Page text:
The last work I chose to analyze was one that I did not really like at all, but I thought it provoked a lot of thought and had a strong meaning behind it. Le Courtois’ “Pickles,” made in 2003, is an installation with rows of metal shelves emitting illuminating lights on to the multiple pickle jars atop of them. All of the jars were different sizes containing different colored juices, pickles and other small objects. The installation actually really disgusted me, but I was able to deduce some purpose behind it. After I read the text description adjacent to the piece, I learned that it was made in memory of her mother who would store pickle jars with only the vinegar left in them. From that I believed the all of the items inside the pickle jars represent Le Courtois holding onto the memories of her mother. The act of storing not only is a direct reminder of her mother, but it represents storing all the different memories, good or bad, kept inside the pickle jars. The illuminating light below all of the jars lightens them up, even the darker ones. I think the artist intended to show viewers how to keep memories alive and this piece is keeping those living memories of her mother in a good light, no matter how ugly they are to look at. One definitely gets a strange feeling looking at the installation; it is almost a little bit creepy. On the contrary, I do think it has a happier tone, or meaning.

My impression of Viviane Le Courtois, as an artist, is that she is extremely odd and really examines and translates life issues different from everyone else. Even though I really did not like her work, all of her pieces were complex and intriguing. She has remarkable talent to be able to translate her thoughts, feelings and impressions the ways she did so in all of her installations. I do not know if all of my impressions about her pieces were accurate, but I do know that they all have the power to evoke deep thoughts within any viewer, whether they enjoy her work or not. My ultimate impression was that all of her works seem to morph together to make the act of eating, what people take for granted everyday, something to appreciate and something more significant than it is commonly forgotten to be. She wants us to remember it, appreciate it, and see the beauty in doing so. In this gallery setting, she made everyday objects that are sometimes regarded as useless something beautiful and worth remembering.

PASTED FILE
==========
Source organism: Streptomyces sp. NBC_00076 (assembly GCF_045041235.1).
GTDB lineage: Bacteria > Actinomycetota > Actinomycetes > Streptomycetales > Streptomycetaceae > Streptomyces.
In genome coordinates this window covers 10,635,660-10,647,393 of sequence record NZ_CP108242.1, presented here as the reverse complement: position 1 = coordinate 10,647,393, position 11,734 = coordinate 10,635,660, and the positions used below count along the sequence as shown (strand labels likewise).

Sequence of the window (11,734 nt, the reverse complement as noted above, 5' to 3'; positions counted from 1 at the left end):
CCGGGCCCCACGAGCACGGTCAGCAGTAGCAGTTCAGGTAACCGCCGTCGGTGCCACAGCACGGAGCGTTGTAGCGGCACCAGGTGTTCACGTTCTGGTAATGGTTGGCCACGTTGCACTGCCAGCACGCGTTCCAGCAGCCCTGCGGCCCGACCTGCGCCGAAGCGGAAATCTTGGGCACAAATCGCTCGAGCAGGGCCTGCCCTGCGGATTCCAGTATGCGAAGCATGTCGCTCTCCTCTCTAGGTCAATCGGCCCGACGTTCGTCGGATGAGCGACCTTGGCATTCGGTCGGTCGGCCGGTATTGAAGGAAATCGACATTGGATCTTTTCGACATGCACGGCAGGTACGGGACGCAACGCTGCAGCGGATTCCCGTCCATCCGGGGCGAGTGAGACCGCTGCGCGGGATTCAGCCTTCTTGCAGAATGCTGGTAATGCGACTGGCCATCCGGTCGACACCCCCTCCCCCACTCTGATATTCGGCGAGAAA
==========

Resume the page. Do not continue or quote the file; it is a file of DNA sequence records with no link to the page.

2 Responses

  1. I liked how you mentioned that Venus of Consumption was not classified as female or male, I didn’t even think about that when I saw the piece. I automatically thought of it as a woman because of its title “Venus.” I also liked how you said the artist thought of eating as beautiful, but when I looked at it I thought that it looked like a figure who had ate out of gluttony until it couldn’t move anymore rather than a positive thing. Great paper though.

  2. I too walked through this exhibition and found the idea of using food as material, fascinating! An artist commenting on everyday acts, such as eating, is something that I admired about Janine Antoni’s work! I agree with the comment above about “Venus of Consumption.” I think it sheds light on the mindless consumption in this country. That is why I thought her coming from France and basing her art career in Denver was interesting. I wonder if the cultural differences have been a motive for her work.